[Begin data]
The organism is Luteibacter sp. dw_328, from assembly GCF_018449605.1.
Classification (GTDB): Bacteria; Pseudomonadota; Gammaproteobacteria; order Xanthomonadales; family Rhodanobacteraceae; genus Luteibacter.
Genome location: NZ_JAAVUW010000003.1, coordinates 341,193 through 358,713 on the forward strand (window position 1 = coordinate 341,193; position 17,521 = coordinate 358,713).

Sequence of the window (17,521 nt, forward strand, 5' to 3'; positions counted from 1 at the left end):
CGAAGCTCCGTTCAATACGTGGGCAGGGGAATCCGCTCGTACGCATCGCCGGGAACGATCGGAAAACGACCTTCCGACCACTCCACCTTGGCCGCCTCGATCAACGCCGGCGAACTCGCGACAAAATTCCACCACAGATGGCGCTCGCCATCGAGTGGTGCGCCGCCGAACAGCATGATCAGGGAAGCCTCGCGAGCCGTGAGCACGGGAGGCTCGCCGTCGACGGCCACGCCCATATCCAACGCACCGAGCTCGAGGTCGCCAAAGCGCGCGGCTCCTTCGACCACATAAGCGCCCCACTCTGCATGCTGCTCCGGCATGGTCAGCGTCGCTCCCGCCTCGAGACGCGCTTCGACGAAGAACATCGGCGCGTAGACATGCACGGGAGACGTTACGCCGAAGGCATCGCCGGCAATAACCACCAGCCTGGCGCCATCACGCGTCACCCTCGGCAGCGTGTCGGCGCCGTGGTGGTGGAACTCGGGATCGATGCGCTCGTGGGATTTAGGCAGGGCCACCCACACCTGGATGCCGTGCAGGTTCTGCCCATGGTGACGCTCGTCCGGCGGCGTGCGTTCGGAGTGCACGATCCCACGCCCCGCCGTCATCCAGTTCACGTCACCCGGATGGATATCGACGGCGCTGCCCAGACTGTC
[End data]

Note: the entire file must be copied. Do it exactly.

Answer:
The organism is Luteibacter sp. dw_328, from assembly GCF_018449605.1.
Classification (GTDB): Bacteria; Pseudomonadota; Gammaproteobacteria; order Xanthomonadales; family Rhodanobacteraceae; genus Luteibacter.
Genome location: NZ_JAAVUW010000003.1, coordinates 341,193 through 358,713 on the forward strand (window position 1 = coordinate 341,193; position 17,521 = coordinate 358,713).

Sequence of the window (17,521 nt, forward strand, 5' to 3'; positions counted from 1 at the left end):
CGAAGCTCCGTTCAATACGTGGGCAGGGGAATCCGCTCGTACGCATCGCCGGGAACGATCGGAAAACGACCTTCCGACCACTCCACCTTGGCCGCCTCGATCAACGCCGGCGAACTCGCGACAAAATTCCACCACAGATGGCGCTCGCCATCGAGTGGTGCGCCGCCGAACAGCATGATCAGGGAAGCCTCGCGAGCCGTGAGCACGGGAGGCTCGCCGTCGACGGCCACGCCCATATCCAACGCACCGAGCTCGAGGTCGCCAAAGCGCGCGGCTCCTTCGACCACATAAGCGCCCCACTCTGCATGCTGCTCCGGCATGGTCAGCGTCGCTCCCGCCTCGAGACGCGCTTCGACGAAGAACATCGGCGCGTAGACATGCACGGGAGACGTTACGCCGAAGGCATCGCCGGCAATAACCACCAGCCTGGCGCCATCACGCGTCACCCTCGGCAGCGTGTCGGCGCCGTGGTGGTGGAACTCGGGATCGATGCGCTCGTGGGATTTAGGCAGGGCCACCCACACCTGGATGCCGTGCAGGTTCTGCCCATGGTGACGCTCGTCCGGCGGCGTGCGTTCGGAGTGCACGATCCCACGCCCCGCCGTCATCCAGTTCACGTCACCCGGATGGATATCGACGGCGCTGCCCAGACTGTC